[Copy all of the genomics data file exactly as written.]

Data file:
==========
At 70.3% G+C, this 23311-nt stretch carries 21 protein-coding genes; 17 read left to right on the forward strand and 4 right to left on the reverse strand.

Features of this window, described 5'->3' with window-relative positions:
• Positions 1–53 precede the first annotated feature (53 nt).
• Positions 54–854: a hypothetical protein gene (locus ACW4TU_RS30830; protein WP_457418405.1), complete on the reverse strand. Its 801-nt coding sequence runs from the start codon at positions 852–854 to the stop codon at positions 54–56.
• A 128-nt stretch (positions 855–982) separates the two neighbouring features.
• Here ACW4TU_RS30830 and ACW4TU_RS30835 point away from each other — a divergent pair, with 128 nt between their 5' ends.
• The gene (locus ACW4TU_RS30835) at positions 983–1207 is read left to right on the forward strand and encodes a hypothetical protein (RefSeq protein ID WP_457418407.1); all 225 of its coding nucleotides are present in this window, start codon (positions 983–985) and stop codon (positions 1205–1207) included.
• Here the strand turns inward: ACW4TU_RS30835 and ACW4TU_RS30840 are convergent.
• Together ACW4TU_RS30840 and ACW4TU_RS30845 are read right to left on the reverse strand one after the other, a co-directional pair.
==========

At 70.3% G+C, this 23311-nt stretch carries 21 protein-coding genes; 17 read left to right on the forward strand and 4 right to left on the reverse strand.

Features of this window, described 5'->3' with window-relative positions:
• Positions 1–53 precede the first annotated feature (53 nt).
• Positions 54–854: a hypothetical protein gene (locus ACW4TU_RS30830; protein WP_457418405.1), complete on the reverse strand. Its 801-nt coding sequence runs from the start codon at positions 852–854 to the stop codon at positions 54–56.
• A 128-nt stretch (positions 855–982) separates the two neighbouring features.
• Here ACW4TU_RS30830 and ACW4TU_RS30835 point away from each other — a divergent pair, with 128 nt between their 5' ends.
• The gene (locus ACW4TU_RS30835) at positions 983–1207 is read left to right on the forward strand and encodes a hypothetical protein (RefSeq protein ID WP_457418407.1); all 225 of its coding nucleotides are present in this window, start codon (positions 983–985) and stop codon (positions 1205–1207) included.
• Here the strand turns inward: ACW4TU_RS30835 and ACW4TU_RS30840 are convergent.
• Together ACW4TU_RS30840 and ACW4TU_RS30845 are read right to left on the reverse strand one after the other, a co-directional pair.